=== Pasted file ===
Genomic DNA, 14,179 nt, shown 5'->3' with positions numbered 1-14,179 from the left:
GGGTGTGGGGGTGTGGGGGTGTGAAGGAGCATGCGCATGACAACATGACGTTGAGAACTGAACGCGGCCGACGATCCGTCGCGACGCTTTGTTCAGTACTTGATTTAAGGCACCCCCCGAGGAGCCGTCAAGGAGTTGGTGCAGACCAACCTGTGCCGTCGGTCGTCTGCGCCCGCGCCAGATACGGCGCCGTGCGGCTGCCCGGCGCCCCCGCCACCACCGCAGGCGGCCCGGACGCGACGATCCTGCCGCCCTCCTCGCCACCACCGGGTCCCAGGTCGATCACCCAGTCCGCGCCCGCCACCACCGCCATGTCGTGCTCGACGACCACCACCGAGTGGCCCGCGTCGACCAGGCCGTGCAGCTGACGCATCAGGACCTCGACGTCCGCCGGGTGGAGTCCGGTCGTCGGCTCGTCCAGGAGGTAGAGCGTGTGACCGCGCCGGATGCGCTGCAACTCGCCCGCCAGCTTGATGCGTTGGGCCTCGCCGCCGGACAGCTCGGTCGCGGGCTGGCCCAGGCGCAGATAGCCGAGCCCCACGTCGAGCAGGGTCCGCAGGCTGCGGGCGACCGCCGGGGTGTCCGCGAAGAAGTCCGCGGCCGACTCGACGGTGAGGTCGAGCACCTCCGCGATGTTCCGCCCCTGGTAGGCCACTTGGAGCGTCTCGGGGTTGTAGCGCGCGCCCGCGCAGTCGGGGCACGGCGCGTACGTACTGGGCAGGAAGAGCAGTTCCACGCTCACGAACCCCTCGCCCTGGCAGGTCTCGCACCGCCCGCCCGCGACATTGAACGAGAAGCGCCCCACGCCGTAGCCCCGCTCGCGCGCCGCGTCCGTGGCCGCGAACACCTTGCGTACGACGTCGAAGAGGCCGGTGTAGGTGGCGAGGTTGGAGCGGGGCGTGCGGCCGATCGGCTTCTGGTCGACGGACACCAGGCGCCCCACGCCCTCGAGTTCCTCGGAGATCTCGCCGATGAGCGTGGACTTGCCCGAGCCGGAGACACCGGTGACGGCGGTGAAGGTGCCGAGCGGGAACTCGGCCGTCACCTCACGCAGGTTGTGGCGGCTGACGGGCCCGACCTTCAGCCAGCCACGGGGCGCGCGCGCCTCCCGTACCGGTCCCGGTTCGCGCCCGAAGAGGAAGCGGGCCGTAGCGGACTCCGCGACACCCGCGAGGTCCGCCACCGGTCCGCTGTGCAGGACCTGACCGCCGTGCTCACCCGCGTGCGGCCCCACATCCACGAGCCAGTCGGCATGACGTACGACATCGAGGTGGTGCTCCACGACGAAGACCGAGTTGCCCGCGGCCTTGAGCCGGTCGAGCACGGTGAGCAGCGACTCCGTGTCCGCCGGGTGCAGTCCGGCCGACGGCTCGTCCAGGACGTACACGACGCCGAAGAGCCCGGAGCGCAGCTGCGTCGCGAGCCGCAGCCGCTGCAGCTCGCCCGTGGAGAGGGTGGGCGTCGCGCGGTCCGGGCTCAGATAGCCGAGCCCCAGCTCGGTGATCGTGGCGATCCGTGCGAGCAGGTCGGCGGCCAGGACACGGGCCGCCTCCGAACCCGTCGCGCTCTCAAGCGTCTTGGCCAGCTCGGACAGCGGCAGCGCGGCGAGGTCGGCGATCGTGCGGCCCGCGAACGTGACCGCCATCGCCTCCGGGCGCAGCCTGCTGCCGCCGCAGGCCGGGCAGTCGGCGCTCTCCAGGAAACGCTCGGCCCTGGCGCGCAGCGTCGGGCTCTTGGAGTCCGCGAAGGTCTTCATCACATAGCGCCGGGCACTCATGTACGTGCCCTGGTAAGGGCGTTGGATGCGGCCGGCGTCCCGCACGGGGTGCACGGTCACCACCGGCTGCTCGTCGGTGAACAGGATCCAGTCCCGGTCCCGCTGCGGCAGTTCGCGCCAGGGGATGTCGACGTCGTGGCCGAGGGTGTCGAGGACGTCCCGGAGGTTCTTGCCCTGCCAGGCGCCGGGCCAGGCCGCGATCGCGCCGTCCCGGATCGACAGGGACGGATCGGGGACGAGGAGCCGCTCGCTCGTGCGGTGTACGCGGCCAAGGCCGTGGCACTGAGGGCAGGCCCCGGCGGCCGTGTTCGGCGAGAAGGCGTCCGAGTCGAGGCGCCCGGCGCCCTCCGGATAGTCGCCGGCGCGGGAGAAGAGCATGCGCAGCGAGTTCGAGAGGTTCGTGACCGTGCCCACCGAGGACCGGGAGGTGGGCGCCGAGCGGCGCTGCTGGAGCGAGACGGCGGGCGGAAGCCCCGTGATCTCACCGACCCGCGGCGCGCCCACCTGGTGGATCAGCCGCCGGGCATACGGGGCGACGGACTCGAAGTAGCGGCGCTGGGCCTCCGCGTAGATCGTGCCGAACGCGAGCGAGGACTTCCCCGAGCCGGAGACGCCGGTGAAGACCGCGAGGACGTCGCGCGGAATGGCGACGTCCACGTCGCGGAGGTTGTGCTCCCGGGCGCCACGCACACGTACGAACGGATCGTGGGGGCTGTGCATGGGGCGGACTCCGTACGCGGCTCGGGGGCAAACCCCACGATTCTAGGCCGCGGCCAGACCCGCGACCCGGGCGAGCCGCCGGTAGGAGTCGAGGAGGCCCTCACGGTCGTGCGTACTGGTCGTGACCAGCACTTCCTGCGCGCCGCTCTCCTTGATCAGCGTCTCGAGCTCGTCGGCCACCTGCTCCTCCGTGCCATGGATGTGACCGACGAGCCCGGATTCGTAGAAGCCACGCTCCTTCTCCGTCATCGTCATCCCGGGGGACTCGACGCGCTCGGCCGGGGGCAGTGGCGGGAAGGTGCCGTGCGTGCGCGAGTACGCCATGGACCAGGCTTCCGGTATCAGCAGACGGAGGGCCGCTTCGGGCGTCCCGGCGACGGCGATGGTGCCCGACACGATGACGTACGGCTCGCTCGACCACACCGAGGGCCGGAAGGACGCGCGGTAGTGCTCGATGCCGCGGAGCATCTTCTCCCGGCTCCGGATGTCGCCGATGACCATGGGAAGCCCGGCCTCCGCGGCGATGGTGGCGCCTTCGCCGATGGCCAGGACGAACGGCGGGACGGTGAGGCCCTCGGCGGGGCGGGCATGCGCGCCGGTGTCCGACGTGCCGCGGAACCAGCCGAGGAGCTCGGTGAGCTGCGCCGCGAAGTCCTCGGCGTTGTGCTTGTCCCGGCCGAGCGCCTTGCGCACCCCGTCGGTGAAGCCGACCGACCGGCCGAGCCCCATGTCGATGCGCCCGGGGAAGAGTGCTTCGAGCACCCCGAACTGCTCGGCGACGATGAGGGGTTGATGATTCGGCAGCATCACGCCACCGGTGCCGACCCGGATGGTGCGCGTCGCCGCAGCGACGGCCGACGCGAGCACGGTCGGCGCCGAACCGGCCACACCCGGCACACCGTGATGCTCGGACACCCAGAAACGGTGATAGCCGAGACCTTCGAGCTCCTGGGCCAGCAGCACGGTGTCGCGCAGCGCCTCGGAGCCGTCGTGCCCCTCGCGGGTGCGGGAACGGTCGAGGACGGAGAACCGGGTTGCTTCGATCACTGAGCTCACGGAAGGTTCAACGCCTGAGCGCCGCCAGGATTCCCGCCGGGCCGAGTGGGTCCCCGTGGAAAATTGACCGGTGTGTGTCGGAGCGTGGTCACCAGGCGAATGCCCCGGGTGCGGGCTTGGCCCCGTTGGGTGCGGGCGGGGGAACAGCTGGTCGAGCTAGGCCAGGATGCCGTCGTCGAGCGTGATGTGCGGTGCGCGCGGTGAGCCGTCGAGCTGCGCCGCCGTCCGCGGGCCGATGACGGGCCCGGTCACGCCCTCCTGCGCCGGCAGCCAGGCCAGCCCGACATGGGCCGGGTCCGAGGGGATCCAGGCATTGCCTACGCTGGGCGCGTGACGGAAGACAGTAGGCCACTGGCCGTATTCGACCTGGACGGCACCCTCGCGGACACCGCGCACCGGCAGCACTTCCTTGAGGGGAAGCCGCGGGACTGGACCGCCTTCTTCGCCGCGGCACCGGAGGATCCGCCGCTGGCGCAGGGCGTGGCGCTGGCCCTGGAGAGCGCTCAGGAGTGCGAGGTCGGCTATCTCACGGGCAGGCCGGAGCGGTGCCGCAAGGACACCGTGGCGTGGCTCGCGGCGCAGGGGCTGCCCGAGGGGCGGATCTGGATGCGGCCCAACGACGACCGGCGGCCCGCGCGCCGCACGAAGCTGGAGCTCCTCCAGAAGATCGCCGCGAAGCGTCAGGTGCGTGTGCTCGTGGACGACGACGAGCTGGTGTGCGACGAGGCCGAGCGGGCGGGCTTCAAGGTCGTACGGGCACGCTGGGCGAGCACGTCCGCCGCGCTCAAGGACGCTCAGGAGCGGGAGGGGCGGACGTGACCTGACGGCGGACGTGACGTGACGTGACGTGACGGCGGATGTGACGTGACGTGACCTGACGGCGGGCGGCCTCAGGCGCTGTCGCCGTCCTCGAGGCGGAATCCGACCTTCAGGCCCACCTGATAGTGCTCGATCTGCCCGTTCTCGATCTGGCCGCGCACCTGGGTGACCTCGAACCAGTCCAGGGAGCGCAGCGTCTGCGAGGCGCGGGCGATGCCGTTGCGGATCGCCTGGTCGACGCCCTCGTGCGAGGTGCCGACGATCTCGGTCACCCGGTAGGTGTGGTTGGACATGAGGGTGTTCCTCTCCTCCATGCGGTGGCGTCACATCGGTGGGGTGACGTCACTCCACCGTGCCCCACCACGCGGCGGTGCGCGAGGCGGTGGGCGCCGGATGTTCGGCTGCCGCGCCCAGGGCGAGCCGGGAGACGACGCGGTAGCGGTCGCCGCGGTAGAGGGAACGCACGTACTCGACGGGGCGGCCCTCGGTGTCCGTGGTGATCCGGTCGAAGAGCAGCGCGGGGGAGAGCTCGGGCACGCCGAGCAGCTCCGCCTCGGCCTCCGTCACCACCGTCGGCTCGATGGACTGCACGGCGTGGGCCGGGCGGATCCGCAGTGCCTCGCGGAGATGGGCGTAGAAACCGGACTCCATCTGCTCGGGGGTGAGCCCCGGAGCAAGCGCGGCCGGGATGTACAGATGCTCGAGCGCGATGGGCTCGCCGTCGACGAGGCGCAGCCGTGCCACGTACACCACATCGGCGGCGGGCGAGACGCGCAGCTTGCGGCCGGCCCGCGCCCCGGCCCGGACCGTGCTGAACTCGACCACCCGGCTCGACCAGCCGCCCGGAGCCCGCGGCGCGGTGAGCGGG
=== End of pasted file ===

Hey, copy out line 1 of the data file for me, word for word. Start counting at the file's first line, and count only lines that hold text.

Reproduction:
Genomic DNA, 14,179 nt, shown 5'->3' with positions numbered 1-14,179 from the left: